Many people believe two things about osteoporosis that are not true:
- It makes bones more brittle
- It is caused by loss of calcium from bones.
Osteoporosis makes bones less strong but not more brittle. Osteoporotic bone breaks at a lower stress than normal bone – so it’s less strong. But it does not appear to fracture more suddenly than normal bone – so it’s not more brittle (post 20.13).
To understand the reason for this, and to explain why osteoporosis is not caused by loss of calcium, we need to know more about the structure of bone. Cells (post 16.18) in bone are surrounded by a material that consists mainly of:
- A polymer (post 20.7) called collagen
- Filler particles (post 20.8) that are a form of calcium phosphate
Calcium phosphates contain calcium ions (Ca2+, post 16.39) and phosphate ions (PO32-, post 16.40). The form of calcium phosphate in bone resembles imperfectly crystalline (post 16.37) hydroxyapatite that also contains hydroxide (OH–, post 16.40) ions. But the mineral in bone can also contain many other positively and negatively charged ions – so let’s call it bone mineral; we may shorten this to mineral when it is clear that we mean the mineral in bone. On its own, this mineral resembles a ceramic.
If the proportion of mineral is high, bone resembles a ceramic: if the proportion is low it resembles a polymeric material. Ceramics exhibit brittle fracture (you will see this if you break a plate or a cup) polymers exhibit ductile fracture and are tough materials (posts 20.10 and 20.13). So loss of calcium would occur because the bone lost mineral – it would then become more ductile not more brittle. Children’s bones contain less mineral than adult bone and so their fractures are ductile and not brittle; fracture of children’s bones is then usually an irreversible deformation called a greenstick fracture. (But a greenstick fracture can be reversed by external manipulation.)
So the two false ideas in the first sentence are contradictory. In order to understand why osteoporotic bone is less strong than normal bone, we need to know something about the structure of bones.
The picture above is represents the structure of a cross-section of a typical cylindrical bone; in this picture, bone material is coloured brown. This picture is not to scale; in reality, the little rods inside the hollow cylinder, and the spaces between them, are very small compared to the dimensions of the bone. The outer region consists of the material described above. The inner region consists of a network of little rods (made of the same material), called trabeculae (singular trabecula) that join in places, to form a solid foam (post 20.5). The spaces within this foam are filled with less dense, soft material called bone marrow or marrow. These two types or bone are called cortical bone (dense outer shell) and cancellous or trabecular bone (the solid foam). In this paragraph, I am explaining the structure of a bone (like a rib) and not the material that the bone is made of (which is what I was describing previously). A full description of a bone would then include other features like its nerves and blood vessels.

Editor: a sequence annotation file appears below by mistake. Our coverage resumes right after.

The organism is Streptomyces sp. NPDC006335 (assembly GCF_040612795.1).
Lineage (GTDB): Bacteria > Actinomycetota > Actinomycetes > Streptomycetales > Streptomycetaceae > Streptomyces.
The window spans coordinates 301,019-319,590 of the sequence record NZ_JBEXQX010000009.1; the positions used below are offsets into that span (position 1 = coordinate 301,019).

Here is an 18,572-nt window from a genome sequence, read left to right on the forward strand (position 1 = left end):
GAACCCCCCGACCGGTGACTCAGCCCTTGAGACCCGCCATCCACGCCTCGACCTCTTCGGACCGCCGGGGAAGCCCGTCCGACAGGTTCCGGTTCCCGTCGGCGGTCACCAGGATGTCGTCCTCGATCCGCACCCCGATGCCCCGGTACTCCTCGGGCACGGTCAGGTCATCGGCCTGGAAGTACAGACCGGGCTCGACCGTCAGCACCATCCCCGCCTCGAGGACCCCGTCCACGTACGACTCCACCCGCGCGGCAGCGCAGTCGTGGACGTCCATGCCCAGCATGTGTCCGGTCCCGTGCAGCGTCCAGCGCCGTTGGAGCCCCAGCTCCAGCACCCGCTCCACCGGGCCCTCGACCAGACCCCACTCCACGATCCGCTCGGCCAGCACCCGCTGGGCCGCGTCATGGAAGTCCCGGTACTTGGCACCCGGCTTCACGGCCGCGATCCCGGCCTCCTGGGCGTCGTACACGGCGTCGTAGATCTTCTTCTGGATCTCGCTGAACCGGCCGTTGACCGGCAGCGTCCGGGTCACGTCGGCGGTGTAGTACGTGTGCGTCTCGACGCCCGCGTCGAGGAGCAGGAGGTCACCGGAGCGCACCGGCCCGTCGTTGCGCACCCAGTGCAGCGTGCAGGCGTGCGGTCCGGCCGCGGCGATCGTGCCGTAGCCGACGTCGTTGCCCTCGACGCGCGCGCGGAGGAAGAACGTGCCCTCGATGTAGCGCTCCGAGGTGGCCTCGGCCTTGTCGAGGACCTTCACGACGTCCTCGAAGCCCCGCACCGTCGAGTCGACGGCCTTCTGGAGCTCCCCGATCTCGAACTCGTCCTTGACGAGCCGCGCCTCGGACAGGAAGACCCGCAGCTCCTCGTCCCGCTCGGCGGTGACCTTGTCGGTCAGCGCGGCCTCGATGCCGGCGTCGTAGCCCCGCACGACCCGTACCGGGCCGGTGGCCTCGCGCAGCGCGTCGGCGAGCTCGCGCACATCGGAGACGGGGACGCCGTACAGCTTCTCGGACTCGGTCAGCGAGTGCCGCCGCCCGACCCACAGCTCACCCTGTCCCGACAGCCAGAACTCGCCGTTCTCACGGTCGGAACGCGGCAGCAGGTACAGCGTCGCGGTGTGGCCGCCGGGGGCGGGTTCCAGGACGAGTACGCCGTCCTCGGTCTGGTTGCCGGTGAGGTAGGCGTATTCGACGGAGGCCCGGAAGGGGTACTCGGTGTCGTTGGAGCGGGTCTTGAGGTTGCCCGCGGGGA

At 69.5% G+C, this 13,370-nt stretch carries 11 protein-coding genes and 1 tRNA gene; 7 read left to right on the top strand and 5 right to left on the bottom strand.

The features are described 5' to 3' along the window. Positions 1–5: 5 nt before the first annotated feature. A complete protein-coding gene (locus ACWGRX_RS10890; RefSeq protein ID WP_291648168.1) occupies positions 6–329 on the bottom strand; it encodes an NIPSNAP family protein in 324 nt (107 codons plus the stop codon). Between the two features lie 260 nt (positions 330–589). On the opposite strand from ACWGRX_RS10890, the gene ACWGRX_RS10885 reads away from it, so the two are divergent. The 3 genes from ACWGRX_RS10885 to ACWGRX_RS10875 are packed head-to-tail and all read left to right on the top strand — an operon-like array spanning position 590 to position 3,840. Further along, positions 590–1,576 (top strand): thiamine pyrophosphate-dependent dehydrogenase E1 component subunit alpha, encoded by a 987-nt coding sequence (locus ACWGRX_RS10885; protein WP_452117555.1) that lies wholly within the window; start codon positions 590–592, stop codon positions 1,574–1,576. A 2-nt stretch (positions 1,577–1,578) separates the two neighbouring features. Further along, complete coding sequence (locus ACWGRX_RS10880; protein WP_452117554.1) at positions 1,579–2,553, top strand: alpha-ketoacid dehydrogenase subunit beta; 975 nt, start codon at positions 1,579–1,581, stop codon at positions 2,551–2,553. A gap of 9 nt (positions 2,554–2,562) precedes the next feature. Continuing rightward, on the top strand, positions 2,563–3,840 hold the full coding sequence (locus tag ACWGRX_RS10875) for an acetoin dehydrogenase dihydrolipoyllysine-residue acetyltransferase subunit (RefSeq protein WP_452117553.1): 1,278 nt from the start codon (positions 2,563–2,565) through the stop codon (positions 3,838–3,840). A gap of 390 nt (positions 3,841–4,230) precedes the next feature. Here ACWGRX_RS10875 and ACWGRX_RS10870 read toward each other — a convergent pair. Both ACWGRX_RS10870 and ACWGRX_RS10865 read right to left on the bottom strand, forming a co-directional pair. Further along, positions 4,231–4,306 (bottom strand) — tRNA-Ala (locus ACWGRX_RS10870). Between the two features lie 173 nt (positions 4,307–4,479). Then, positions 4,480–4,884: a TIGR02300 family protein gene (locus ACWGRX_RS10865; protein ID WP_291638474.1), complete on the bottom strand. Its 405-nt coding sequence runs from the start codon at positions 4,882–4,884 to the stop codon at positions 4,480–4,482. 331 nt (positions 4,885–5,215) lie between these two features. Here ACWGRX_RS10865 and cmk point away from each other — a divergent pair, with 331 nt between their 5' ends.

Bones need to be stiff – so that the forces exerted on them by muscles bend joints (like knees, elbows and ankles) and not the bones themselves (post 18.9). Now look at the diagram in post 20.9 that shows bending of the cross-section ABCD. The greater the width (AC and BD) the greater the tensile strain, ε, in AB, for a given bending angle. If the Young’s modulus of the bone material is E, the stress required to achieve this strain is σ = εE( post 20.2). The higher the stress, the stiffer the bone; here I’m thinking about the bone as an object not the bone material whose composition is described above. So if we want the bone to be stiff we want AC and BD to be as large as possible. This means that we want the cylindrical bone in the picture above to have a large radius.
If a bone had a large radius and was made entirely of cortical bone, it would have a large mass – because cortical bone is a dense material (post 16.44). If our bones had an unnecessarily high mass, we would waste energy moving our bodies (post 16.21). But if the centre of the bone consists of cancellous bone it will be almost as stiff but have a much lower mass, because cancellous bone is much less dense than cortical bone. The ability of a bone to be sufficiently stiff and strong (post 20.9) depends on it having the right proportions of cortical and cancellous bone.
Osteoporosis is the loss of cancellous bone; this involves thinning and eventual loss of trabeculae. I will explain why this happens and why cancellous bone is lost more than cortical bone in the next post. The picture above is a diagram representing the differences between normal and osteoporotic bone. Because there is less bone material in osteoporotic bone, the bone fractures at a lower stress – which is why people with osteoporosis fracture their bones more easily.
I think many people believe that osteoporosis is calcium loss (or mineral loss) is because, when bone material is lost, mineral is lost too. Osteoporosis is then diagnosed by measuring the calcium content of the bone in order to measure how much bone material is lost. The technique used to measure the calcium content of bone is called dual energy x-ray absorptiometry (DEXA) and the result is called bone mineral density, although its not the same as the density defined in post 16.44.
Some people believe that drinking “Coca Cola” can cause osteoporosis because it is an acid (post 17.49) and so can dissolve bone mineral. But we have seen that this is not what happens in osteoporosis – so this belief is not true. There is another reason why it is not true that I will explain in a later post on homeostasis.